PHP Regular Expressions Using a PHP Function in a Regular Expression - Web Development and Design | Tutorial for Java, PHP, HTML, Javascript PHP Regular Expressions Using a PHP Function in a Regular Expression - Web Development and Design | Tutorial for Java, PHP, HTML, Javascript

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Tuesday, July 9, 2019

PHP Regular Expressions Using a PHP Function in a Regular Expression

PHP Regular Expressions


Using a PHP Function in a Regular Expression

Problem

You want to process matched text with a PHP function. For example, you want to decode all HTML entities in captured subpatterns.

Solution

Use preg_replace_callback(). Instead of a replacement pattern, give it a callback function. This callback function is passed an array of matched subpatterns and should return an appropriate replacement string.

Example  Generating replacement strings with a callback function

       $h = 'The &lt;b&gt; tag makes text bold: <code>&lt;b&gt;bold&lt;/b&gt;</code>';
       print preg_replace_callback('@<code>(.*?)</code>@','decode', $h);

       // $matches[0] is the entire matched string
       // $matches[1] is the first captured subpattern
       function decode($matches) {
              return html_entity_decode($matches[1]);
       }

Example  prints:

       The <b> tag makes text bold: <b>bold</b>

Discussion

The second argument to preg_replace_callback() specifies the function that is to be called to calculate replacement strings. Like everywhere the PHP “callable” pseudotype is used, this argument can be a string or an array. Use a string to specify a function name.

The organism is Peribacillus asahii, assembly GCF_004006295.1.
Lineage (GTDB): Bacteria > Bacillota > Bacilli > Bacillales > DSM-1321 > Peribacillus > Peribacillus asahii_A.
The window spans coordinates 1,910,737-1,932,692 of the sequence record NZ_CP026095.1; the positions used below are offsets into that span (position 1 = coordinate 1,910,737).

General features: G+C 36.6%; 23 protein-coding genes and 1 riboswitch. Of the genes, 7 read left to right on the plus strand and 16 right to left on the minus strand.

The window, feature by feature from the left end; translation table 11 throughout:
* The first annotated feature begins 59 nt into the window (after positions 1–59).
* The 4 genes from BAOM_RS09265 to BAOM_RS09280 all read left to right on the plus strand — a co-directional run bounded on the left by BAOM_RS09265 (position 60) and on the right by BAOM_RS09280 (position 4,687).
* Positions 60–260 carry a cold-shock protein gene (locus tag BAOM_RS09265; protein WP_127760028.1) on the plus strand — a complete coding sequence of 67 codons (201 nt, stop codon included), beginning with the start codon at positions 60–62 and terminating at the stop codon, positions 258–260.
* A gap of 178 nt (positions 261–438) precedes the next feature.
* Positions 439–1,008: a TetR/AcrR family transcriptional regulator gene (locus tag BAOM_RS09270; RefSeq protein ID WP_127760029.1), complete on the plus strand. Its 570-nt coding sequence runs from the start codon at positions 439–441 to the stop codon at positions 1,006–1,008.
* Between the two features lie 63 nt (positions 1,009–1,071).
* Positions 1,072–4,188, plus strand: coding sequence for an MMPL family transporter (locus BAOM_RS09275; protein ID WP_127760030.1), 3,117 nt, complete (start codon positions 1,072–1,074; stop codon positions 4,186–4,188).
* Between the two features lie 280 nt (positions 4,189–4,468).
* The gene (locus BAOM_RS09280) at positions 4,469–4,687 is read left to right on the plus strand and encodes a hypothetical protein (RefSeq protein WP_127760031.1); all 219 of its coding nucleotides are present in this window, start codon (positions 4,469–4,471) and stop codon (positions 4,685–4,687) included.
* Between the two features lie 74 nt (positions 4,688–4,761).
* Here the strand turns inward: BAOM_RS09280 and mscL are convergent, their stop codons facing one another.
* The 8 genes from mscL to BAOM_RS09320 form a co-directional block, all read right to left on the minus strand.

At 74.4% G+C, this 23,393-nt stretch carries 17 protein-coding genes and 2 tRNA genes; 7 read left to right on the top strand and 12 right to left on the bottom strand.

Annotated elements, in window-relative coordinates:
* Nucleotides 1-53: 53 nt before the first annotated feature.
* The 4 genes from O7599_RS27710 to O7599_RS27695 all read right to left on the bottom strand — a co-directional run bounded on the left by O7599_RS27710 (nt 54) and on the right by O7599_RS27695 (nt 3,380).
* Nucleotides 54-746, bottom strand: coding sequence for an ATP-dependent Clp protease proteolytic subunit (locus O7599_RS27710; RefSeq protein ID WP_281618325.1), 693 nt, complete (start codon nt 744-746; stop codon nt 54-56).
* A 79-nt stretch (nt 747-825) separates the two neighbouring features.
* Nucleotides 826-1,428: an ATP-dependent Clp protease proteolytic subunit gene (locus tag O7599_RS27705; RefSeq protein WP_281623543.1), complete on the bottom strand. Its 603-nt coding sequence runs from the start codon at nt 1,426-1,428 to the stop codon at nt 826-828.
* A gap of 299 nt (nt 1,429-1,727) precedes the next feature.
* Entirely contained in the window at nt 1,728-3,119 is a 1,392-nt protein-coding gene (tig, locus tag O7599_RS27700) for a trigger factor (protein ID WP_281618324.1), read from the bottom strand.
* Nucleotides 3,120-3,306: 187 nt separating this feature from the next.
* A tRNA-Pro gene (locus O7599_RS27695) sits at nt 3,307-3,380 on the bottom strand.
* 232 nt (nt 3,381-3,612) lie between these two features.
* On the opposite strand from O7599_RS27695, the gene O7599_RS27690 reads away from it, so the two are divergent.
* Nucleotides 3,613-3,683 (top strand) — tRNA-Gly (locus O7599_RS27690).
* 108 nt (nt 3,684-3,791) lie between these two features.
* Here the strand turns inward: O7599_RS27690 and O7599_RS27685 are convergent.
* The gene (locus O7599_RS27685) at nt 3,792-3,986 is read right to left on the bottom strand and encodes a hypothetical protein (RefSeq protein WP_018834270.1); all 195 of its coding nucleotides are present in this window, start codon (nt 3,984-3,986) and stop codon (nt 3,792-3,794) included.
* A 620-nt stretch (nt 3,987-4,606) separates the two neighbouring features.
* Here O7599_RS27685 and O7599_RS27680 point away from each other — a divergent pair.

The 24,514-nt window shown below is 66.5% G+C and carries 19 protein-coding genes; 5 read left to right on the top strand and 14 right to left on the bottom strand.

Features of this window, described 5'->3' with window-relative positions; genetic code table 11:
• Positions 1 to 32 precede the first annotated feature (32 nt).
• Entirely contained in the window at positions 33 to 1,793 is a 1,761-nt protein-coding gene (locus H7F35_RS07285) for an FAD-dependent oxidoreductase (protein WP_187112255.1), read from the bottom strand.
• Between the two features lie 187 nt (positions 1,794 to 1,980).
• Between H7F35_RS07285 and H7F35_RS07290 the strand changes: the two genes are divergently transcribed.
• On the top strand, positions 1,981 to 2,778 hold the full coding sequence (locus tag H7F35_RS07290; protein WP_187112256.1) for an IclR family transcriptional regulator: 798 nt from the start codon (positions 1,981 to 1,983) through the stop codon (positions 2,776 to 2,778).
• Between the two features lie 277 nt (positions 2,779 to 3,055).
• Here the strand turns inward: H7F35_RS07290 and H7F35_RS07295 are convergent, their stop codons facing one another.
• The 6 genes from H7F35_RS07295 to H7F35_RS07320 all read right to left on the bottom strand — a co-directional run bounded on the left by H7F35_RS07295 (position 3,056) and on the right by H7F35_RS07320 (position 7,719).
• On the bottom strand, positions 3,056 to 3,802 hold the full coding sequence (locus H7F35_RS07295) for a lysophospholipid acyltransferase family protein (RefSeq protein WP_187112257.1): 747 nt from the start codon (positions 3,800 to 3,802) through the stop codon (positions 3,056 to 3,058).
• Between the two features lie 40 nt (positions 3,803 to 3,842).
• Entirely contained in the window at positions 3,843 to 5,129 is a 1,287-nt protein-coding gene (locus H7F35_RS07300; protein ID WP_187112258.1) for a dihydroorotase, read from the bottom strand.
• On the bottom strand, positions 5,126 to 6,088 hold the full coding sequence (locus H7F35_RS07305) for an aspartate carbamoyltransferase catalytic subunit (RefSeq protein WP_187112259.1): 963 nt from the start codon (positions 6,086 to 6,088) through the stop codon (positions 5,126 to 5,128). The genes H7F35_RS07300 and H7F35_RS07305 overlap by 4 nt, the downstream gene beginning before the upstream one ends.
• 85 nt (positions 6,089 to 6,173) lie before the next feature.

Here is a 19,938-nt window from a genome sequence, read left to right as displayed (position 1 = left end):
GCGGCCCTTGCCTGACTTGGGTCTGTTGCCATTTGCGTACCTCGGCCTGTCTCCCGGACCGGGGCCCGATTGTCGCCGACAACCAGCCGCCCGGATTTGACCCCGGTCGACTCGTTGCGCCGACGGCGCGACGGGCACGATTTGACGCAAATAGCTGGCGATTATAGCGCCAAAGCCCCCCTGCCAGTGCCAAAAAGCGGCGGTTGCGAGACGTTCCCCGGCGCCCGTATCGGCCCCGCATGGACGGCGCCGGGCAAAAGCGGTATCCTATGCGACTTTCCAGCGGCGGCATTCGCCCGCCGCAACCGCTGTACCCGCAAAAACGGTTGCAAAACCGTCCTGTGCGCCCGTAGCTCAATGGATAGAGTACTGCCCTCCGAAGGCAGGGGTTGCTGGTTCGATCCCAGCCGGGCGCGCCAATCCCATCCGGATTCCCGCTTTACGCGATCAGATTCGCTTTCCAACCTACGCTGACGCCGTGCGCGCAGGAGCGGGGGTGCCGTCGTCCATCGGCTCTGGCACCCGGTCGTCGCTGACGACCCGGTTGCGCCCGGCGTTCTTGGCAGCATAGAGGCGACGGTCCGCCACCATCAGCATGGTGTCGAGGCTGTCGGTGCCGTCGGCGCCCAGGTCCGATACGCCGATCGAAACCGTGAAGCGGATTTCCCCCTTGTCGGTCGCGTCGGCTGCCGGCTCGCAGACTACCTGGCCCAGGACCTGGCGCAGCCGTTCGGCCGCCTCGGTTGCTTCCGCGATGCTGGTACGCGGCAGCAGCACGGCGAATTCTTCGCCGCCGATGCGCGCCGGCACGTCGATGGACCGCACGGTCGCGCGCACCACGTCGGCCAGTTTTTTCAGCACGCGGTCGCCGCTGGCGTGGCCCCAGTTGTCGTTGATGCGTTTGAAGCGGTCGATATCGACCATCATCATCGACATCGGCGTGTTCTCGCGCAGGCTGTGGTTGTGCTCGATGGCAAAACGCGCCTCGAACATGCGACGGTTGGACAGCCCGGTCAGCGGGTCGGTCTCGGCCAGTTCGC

To use an object instance method as a callback, pass an array whose first element is the object and whose second element is a string containing the method name. To use a static class method as a callback, pass an array of two strings: the class name and the method name. In PHP 5.4.0 and later, you can pass a variable containing an anonymous function, or define the function inline with the call to preg_replace_callback().

The callback function is passed one argument: an array of matches. Element 0 of this array is always the text that matched the entire pattern. If the pattern given to preg_replace_callback() has any parenthesized subpatterns, these are present in subsequent elements of the $matches array. The keys of the $matches array are numeric, even if there are named subpatterns in the pattern.

If you are providing an anonymous function as a callback, it can be memory intensive if the function creation is inline with the call to preg_replace_callback() and inside a loop. If you want to use an anonymous function with preg_replace_callback(), store the anonymous function callback in a variable. Then, provide the variable to preg_replace_callback() as the callback function. 

Example  Generating replacement strings with an anonymous function

       $callbackFunction = function($matches) {
              return html_entity_decode($matches[1]);
       };

       $fp = fopen(__DIR__ . '/html-to-decode.html','r');
       while (! feof($fp)) {
              $line = fgets($fp);
              print preg_replace_callback('@<code>(.*?)</code>@',$callbackFunction, $line);
       }
       fclose($fp);

Uses the anonymous function declaration syntax introduced in PHP 5.3.0. If you’re using an older version of PHP, you can use create_function() to build your callback, as follows:

       $callbackFunction = create_function('$matches',
                                                       'return html_entity_decode($matches[1]);');
       $fp = fopen(__DIR__ . '/html-to-decode.html','r');
       while (! feof($fp)) {
              $line = fgets($fp);
              print preg_replace_callback('@<code>(.*?)</code>@',$callbackFunction, $line);
       }
       fclose($fp);

So you can avoid using it, you should be aware of the e pattern modifier. This causes the replacement string to be evaluated as PHP code. This pattern modifier is deprecated as of PHP 5.5.0. Using the e modifier opens up remote code execution security vulnerabilities when user input is part of the text that preg_replace() operates on. If you encounter code using preg_replace() with the e modifier, convert it to use preg_replace_callback() instead.

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